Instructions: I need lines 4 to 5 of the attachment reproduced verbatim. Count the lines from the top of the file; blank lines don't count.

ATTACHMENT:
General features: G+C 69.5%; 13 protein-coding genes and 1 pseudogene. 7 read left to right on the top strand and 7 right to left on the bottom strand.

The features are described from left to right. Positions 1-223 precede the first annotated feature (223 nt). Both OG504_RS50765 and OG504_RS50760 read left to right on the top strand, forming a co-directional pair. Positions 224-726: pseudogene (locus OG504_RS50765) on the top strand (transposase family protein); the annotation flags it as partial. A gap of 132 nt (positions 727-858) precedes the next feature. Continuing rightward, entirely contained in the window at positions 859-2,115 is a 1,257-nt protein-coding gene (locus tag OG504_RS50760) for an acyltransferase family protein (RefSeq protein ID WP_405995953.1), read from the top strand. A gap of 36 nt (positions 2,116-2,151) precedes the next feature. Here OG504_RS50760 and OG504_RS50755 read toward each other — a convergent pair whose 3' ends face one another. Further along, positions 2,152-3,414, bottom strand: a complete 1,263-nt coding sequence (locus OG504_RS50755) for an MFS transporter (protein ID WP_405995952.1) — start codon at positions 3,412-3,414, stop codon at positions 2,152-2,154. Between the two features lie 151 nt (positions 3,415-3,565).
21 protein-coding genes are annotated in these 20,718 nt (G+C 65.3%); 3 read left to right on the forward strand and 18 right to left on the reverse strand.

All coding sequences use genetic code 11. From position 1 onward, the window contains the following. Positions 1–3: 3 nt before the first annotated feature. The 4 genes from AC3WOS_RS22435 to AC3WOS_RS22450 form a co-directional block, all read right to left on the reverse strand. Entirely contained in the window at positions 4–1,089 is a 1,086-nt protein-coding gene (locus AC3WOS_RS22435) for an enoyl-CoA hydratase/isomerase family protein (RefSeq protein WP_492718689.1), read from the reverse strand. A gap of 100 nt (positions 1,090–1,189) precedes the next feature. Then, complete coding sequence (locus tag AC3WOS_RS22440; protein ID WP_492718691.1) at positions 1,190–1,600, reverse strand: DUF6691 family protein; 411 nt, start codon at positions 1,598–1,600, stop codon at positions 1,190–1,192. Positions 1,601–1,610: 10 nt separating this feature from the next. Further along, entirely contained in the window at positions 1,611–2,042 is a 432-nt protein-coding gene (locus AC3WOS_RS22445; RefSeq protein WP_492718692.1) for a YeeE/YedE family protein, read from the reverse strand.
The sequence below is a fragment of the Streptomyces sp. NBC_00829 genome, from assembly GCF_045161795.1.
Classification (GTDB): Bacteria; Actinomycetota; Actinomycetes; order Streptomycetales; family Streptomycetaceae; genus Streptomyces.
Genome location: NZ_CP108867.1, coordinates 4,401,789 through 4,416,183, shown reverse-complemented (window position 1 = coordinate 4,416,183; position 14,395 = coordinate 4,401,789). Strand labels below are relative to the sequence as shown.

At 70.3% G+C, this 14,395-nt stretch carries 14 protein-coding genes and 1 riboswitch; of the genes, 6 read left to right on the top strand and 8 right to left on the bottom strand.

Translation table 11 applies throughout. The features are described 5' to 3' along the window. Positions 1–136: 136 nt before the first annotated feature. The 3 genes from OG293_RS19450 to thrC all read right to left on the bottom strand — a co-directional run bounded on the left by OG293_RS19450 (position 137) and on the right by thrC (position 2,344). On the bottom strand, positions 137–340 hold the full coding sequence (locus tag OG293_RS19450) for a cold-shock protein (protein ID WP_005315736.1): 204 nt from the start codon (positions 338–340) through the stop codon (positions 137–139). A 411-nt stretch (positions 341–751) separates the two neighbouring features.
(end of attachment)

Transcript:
All coding sequences use genetic code 11. From position 1 onward, the window contains the following. Positions 1–3: 3 nt before the first annotated feature. The 4 genes from AC3WOS_RS22435 to AC3WOS_RS22450 form a co-directional block, all read right to left on the reverse strand. Entirely contained in the window at positions 4–1,089 is a 1,086-nt protein-coding gene (locus AC3WOS_RS22435) for an enoyl-CoA hydratase/isomerase family protein (RefSeq protein WP_492718689.1), read from the reverse strand. A gap of 100 nt (positions 1,090–1,189) precedes the next feature. Then, complete coding sequence (locus tag AC3WOS_RS22440; protein ID WP_492718691.1) at positions 1,190–1,600, reverse strand: DUF6691 family protein; 411 nt, start codon at positions 1,598–1,600, stop codon at positions 1,190–1,192. Positions 1,601–1,610: 10 nt separating this feature from the next. Further along, entirely contained in the window at positions 1,611–2,042 is a 432-nt protein-coding gene (locus AC3WOS_RS22445; RefSeq protein WP_492718692.1) for a YeeE/YedE family protein, read from the reverse strand.
The sequence below is a fragment of the Streptomyces sp. NBC_00829 genome, from assembly GCF_045161795.1.